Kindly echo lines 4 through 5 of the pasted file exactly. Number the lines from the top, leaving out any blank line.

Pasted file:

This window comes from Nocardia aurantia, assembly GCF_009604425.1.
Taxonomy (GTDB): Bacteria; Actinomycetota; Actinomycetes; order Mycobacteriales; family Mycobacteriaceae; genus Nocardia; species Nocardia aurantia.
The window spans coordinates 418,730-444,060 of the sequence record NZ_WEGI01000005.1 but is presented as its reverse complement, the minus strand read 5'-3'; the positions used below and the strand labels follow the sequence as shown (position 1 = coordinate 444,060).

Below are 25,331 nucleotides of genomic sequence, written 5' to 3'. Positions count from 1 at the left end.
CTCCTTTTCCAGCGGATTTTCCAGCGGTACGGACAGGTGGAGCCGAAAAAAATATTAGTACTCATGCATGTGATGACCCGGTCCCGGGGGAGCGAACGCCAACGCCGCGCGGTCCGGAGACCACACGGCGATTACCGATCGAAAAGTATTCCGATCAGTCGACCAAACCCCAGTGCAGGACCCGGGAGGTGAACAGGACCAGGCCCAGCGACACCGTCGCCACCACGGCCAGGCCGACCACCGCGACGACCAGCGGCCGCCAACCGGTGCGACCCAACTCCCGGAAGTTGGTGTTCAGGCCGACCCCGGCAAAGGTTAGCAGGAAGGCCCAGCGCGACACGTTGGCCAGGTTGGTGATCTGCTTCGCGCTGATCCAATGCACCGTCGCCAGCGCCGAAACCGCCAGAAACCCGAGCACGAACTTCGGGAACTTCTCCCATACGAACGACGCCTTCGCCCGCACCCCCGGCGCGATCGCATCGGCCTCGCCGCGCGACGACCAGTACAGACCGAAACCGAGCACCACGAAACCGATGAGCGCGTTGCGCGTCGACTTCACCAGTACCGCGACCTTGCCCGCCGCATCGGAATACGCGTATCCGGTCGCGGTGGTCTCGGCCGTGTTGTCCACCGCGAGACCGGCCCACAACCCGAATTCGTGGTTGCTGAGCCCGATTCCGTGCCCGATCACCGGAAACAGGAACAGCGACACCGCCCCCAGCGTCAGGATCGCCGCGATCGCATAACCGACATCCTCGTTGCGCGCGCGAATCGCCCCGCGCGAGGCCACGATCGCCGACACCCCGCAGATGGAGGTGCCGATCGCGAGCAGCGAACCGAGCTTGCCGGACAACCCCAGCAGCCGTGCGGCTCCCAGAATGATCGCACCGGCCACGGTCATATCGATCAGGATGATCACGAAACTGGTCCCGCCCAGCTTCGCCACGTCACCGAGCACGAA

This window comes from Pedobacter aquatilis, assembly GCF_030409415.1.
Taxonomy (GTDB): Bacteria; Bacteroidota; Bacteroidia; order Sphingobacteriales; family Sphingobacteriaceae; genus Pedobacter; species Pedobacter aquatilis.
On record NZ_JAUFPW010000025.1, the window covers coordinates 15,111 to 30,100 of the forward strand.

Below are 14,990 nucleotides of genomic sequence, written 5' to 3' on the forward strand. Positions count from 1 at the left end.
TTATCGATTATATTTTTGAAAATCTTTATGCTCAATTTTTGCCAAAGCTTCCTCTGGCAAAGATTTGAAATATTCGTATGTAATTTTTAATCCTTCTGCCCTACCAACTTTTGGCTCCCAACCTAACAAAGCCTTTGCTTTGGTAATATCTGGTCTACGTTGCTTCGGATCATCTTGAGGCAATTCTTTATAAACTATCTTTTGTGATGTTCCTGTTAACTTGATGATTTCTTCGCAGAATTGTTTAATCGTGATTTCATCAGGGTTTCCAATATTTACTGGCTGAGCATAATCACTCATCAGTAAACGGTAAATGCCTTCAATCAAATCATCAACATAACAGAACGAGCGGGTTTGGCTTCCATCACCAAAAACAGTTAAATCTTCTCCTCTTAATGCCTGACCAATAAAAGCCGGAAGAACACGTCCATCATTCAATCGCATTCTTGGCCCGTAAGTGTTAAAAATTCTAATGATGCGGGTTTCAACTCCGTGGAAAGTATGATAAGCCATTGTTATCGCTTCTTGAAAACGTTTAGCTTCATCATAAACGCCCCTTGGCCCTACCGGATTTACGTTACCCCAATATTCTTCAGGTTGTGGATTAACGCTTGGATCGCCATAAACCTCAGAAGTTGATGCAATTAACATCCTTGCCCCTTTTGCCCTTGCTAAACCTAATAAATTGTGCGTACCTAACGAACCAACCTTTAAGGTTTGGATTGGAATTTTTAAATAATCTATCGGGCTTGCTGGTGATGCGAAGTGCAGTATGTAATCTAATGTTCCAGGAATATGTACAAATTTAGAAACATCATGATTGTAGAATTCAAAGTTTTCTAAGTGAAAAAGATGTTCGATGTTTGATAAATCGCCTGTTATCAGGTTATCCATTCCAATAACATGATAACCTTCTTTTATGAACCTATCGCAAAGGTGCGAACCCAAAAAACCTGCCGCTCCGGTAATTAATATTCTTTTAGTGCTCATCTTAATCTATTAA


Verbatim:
Below are 25,331 nucleotides of genomic sequence, written 5' to 3'. Positions count from 1 at the left end.
CTCCTTTTCCAGCGGATTTTCCAGCGGTACGGACAGGTGGAGCCGAAAAAAATATTAGTACTCATGCATGTGATGACCCGGTCCCGGGGGAGCGAACGCCAACGCCGCGCGGTCCGGAGACCACACGGCGATTACCGATCGAAAAGTATTCCGATCAGTCGACCAAACCCCAGTGCAGGACCCGGGAGGTGAACAGGACCAGGCCCAGCGACACCGTCGCCACCACGGCCAGGCCGACCACCGCGACGACCAGCGGCCGCCAACCGGTGCGACCCAACTCCCGGAAGTTGGTGTTCAGGCCGACCCCGGCAAAGGTTAGCAGGAAGGCCCAGCGCGACACGTTGGCCAGGTTGGTGATCTGCTTCGCGCTGATCCAATGCACCGTCGCCAGCGCCGAAACCGCCAGAAACCCGAGCACGAACTTCGGGAACTTCTCCCATACGAACGACGCCTTCGCCCGCACCCCCGGCGCGATCGCATCGGCCTCGCCGCGCGACGACCAGTACAGACCGAAACCGAGCACCACGAAACCGATGAGCGCGTTGCGCGTCGACTTCACCAGTACCGCGACCTTGCCCGCCGCATCGGAATACGCGTATCCGGTCGCGGTGGTCTCGGCCGTGTTGTCCACCGCGAGACCGGCCCACAACCCGAATTCGTGGTTGCTGAGCCCGATTCCGTGCCCGATCACCGGAAACAGGAACAGCGACACCGCCCCCAGCGTCAGGATCGCCGCGATCGCATAACCGACATCCTCGTTGCGCGCGCGAATCGCCCCGCGCGAGGCCACGATCGCCGACACCCCGCAGATGGAGGTGCCGATCGCGAGCAGCGAACCGAGCTTGCCGGACAACCCCAGCAGCCGTGCGGCTCCCAGAATGATCGCACCGGCCACGGTCATATCGATCAGGATGATCACGAAACTGGTCCCGCCCAGCTTCGCCACGTCACCGAGCACGAA